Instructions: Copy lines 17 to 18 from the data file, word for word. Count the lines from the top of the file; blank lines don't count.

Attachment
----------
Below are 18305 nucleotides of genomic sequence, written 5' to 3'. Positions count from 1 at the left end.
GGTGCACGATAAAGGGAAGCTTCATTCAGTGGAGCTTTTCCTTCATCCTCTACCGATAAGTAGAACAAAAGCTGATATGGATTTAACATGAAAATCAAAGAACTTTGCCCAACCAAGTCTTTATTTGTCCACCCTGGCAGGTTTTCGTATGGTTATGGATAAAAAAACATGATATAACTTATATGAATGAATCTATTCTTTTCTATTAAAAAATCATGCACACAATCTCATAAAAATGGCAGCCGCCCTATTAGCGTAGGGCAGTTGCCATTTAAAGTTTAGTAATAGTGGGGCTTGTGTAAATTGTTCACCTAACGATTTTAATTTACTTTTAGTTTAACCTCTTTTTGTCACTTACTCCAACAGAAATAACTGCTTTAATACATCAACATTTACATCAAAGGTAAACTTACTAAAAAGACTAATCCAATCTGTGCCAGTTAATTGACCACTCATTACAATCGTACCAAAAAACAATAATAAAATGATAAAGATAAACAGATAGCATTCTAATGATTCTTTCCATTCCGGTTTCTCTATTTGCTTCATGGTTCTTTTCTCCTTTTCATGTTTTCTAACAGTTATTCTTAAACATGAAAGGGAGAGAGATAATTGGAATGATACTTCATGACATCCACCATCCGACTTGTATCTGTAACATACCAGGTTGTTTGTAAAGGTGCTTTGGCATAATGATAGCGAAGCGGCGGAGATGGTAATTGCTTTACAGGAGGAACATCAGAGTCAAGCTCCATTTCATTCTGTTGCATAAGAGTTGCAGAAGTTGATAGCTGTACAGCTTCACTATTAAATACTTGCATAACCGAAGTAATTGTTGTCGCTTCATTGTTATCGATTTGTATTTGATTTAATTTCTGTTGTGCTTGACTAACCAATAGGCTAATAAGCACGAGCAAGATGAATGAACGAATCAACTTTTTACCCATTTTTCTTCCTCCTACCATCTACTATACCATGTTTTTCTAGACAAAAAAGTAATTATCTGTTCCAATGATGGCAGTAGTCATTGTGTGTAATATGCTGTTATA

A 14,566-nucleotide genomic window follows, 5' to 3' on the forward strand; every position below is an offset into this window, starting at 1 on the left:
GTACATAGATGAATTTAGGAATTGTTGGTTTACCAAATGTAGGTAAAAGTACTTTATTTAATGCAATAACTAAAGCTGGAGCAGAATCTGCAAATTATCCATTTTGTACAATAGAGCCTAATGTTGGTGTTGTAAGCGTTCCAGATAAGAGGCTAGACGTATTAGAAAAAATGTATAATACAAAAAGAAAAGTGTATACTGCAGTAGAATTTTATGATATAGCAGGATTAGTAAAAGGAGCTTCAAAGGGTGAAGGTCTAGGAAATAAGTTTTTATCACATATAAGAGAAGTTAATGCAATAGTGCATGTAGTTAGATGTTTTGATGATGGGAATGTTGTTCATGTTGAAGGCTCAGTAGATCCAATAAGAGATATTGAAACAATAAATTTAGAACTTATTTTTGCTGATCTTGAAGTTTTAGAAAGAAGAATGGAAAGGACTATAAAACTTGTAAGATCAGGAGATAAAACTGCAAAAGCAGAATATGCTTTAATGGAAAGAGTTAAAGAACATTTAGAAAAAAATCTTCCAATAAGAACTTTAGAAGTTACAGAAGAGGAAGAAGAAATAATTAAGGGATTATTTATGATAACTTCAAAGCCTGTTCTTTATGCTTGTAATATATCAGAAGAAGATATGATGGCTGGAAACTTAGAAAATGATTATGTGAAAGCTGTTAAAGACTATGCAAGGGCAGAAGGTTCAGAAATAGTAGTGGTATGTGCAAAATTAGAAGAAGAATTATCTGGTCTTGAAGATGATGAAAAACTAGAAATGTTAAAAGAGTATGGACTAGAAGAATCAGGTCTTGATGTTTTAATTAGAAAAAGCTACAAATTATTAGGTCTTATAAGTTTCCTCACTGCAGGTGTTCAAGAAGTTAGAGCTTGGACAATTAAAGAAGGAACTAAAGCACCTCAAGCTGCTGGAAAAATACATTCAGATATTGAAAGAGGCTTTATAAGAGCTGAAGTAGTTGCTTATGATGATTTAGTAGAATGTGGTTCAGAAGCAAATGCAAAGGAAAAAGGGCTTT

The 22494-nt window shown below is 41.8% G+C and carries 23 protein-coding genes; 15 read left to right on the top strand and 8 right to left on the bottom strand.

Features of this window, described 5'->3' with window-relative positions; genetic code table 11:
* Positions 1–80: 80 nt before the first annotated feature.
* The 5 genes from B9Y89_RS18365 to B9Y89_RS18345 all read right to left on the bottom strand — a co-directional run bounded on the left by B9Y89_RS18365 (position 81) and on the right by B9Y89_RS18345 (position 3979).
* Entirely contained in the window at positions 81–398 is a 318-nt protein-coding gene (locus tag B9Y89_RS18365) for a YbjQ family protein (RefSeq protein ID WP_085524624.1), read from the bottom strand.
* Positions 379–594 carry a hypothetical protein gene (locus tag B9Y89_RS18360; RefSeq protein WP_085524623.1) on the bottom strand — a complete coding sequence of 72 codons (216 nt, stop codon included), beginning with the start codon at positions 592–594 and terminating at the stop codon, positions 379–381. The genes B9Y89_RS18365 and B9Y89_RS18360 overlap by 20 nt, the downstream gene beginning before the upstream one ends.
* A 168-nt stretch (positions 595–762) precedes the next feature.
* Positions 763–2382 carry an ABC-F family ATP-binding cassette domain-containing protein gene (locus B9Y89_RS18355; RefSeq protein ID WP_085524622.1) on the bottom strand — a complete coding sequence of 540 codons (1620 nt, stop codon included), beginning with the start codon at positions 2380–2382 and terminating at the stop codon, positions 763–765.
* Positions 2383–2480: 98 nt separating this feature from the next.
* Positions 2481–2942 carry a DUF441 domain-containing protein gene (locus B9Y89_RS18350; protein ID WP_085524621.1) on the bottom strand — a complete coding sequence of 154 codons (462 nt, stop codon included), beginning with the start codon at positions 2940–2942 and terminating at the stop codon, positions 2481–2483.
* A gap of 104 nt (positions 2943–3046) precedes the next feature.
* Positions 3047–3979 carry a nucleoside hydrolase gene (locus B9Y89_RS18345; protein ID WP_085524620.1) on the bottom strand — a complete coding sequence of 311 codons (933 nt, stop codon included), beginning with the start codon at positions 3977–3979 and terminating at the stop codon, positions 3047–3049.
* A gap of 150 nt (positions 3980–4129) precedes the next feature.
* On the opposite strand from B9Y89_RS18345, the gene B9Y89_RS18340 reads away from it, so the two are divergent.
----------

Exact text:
* A gap of 150 nt (positions 3980–4129) precedes the next feature.
* On the opposite strand from B9Y89_RS18345, the gene B9Y89_RS18340 reads away from it, so the two are divergent.